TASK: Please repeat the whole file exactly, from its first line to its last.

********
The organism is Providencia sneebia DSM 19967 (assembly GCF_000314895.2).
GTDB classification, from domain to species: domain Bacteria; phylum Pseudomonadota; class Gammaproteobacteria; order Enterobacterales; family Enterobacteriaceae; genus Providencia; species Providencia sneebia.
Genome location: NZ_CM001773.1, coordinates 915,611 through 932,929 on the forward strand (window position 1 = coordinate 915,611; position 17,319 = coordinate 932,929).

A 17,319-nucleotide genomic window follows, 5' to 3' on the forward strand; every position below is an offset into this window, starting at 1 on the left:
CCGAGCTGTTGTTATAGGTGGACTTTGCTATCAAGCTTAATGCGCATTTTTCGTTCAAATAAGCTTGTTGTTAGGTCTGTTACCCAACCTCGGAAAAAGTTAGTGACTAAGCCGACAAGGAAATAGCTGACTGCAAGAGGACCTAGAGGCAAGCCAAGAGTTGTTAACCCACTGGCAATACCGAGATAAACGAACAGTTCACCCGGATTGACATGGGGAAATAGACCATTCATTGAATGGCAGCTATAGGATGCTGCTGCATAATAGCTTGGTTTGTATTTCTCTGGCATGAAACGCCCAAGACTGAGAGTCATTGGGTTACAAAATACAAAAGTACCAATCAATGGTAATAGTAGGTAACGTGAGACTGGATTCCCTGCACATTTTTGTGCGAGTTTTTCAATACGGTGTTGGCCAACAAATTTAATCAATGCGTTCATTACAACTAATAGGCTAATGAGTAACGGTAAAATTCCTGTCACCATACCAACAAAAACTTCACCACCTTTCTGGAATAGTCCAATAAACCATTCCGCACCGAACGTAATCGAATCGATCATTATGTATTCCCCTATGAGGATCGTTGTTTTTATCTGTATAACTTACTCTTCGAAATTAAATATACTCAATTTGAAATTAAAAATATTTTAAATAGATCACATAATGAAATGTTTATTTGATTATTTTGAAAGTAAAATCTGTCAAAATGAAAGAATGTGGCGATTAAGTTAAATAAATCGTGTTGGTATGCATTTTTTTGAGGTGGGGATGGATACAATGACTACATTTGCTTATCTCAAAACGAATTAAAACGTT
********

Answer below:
The organism is Providencia sneebia DSM 19967 (assembly GCF_000314895.2).
GTDB classification, from domain to species: domain Bacteria; phylum Pseudomonadota; class Gammaproteobacteria; order Enterobacterales; family Enterobacteriaceae; genus Providencia; species Providencia sneebia.
Genome location: NZ_CM001773.1, coordinates 915,611 through 932,929 on the forward strand (window position 1 = coordinate 915,611; position 17,319 = coordinate 932,929).

A 17,319-nucleotide genomic window follows, 5' to 3' on the forward strand; every position below is an offset into this window, starting at 1 on the left:
CCGAGCTGTTGTTATAGGTGGACTTTGCTATCAAGCTTAATGCGCATTTTTCGTTCAAATAAGCTTGTTGTTAGGTCTGTTACCCAACCTCGGAAAAAGTTAGTGACTAAGCCGACAAGGAAATAGCTGACTGCAAGAGGACCTAGAGGCAAGCCAAGAGTTGTTAACCCACTGGCAATACCGAGATAAACGAACAGTTCACCCGGATTGACATGGGGAAATAGACCATTCATTGAATGGCAGCTATAGGATGCTGCTGCATAATAGCTTGGTTTGTATTTCTCTGGCATGAAACGCCCAAGACTGAGAGTCATTGGGTTACAAAATACAAAAGTACCAATCAATGGTAATAGTAGGTAACGTGAGACTGGATTCCCTGCACATTTTTGTGCGAGTTTTTCAATACGGTGTTGGCCAACAAATTTAATCAATGCGTTCATTACAACTAATAGGCTAATGAGTAACGGTAAAATTCCTGTCACCATACCAACAAAAACTTCACCACCTTTCTGGAATAGTCCAATAAACCATTCCGCACCGAACGTAATCGAATCGATCATTATGTATTCCCCTATGAGGATCGTTGTTTTTATCTGTATAACTTACTCTTCGAAATTAAATATACTCAATTTGAAATTAAAAATATTTTAAATAGATCACATAATGAAATGTTTATTTGATTATTTTGAAAGTAAAATCTGTCAAAATGAAAGAATGTGGCGATTAAGTTAAATAAATCGTGTTGGTATGCATTTTTTTGAGGTGGGGATGGATACAATGACTACATTTGCTTATCTCAAAACGAATTAAAACGTT